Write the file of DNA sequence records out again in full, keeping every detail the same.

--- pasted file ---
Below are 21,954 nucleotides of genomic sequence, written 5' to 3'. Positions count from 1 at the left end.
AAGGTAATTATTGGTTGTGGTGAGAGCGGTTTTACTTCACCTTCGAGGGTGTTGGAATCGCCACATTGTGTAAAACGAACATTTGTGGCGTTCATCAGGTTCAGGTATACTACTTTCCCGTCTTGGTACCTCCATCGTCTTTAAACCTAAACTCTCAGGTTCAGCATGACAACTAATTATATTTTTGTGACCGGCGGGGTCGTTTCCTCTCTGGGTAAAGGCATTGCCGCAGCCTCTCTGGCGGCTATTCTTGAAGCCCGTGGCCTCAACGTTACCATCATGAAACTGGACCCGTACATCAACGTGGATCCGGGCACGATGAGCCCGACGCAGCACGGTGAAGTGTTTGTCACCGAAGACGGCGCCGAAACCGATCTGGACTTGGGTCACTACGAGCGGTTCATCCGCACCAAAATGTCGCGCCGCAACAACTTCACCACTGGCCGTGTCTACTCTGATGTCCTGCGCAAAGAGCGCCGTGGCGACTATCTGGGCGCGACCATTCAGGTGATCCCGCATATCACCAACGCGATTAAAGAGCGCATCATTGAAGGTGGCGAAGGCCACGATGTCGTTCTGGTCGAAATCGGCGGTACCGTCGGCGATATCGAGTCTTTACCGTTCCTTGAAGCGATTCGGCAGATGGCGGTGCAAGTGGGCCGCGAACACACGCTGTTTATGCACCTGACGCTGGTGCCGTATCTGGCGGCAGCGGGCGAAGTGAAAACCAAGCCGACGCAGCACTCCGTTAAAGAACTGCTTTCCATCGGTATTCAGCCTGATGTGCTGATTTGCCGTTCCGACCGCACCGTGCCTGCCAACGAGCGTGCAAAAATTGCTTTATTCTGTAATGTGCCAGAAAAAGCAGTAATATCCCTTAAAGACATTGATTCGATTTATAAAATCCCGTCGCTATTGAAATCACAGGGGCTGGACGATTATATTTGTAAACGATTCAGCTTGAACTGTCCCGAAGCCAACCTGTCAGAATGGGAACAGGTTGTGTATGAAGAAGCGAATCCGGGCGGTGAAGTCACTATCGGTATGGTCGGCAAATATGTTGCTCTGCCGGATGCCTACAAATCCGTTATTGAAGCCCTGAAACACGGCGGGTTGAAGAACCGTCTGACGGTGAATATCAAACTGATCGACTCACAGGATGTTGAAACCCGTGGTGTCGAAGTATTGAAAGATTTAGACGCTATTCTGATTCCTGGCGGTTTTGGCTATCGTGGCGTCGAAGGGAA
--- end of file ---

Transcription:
Below are 21,954 nucleotides of genomic sequence, written 5' to 3'. Positions count from 1 at the left end.
AAGGTAATTATTGGTTGTGGTGAGAGCGGTTTTACTTCACCTTCGAGGGTGTTGGAATCGCCACATTGTGTAAAACGAACATTTGTGGCGTTCATCAGGTTCAGGTATACTACTTTCCCGTCTTGGTACCTCCATCGTCTTTAAACCTAAACTCTCAGGTTCAGCATGACAACTAATTATATTTTTGTGACCGGCGGGGTCGTTTCCTCTCTGGGTAAAGGCATTGCCGCAGCCTCTCTGGCGGCTATTCTTGAAGCCCGTGGCCTCAACGTTACCATCATGAAACTGGACCCGTACATCAACGTGGATCCGGGCACGATGAGCCCGACGCAGCACGGTGAAGTGTTTGTCACCGAAGACGGCGCCGAAACCGATCTGGACTTGGGTCACTACGAGCGGTTCATCCGCACCAAAATGTCGCGCCGCAACAACTTCACCACTGGCCGTGTCTACTCTGATGTCCTGCGCAAAGAGCGCCGTGGCGACTATCTGGGCGCGACCATTCAGGTGATCCCGCATATCACCAACGCGATTAAAGAGCGCATCATTGAAGGTGGCGAAGGCCACGATGTCGTTCTGGTCGAAATCGGCGGTACCGTCGGCGATATCGAGTCTTTACCGTTCCTTGAAGCGATTCGGCAGATGGCGGTGCAAGTGGGCCGCGAACACACGCTGTTTATGCACCTGACGCTGGTGCCGTATCTGGCGGCAGCGGGCGAAGTGAAAACCAAGCCGACGCAGCACTCCGTTAAAGAACTGCTTTCCATCGGTATTCAGCCTGATGTGCTGATTTGCCGTTCCGACCGCACCGTGCCTGCCAACGAGCGTGCAAAAATTGCTTTATTCTGTAATGTGCCAGAAAAAGCAGTAATATCCCTTAAAGACATTGATTCGATTTATAAAATCCCGTCGCTATTGAAATCACAGGGGCTGGACGATTATATTTGTAAACGATTCAGCTTGAACTGTCCCGAAGCCAACCTGTCAGAATGGGAACAGGTTGTGTATGAAGAAGCGAATCCGGGCGGTGAAGTCACTATCGGTATGGTCGGCAAATATGTTGCTCTGCCGGATGCCTACAAATCCGTTATTGAAGCCCTGAAACACGGCGGGTTGAAGAACCGTCTGACGGTGAATATCAAACTGATCGACTCACAGGATGTTGAAACCCGTGGTGTCGAAGTATTGAAAGATTTAGACGCTATTCTGATTCCTGGCGGTTTTGGCTATCGTGGCGTCGAAGGGAA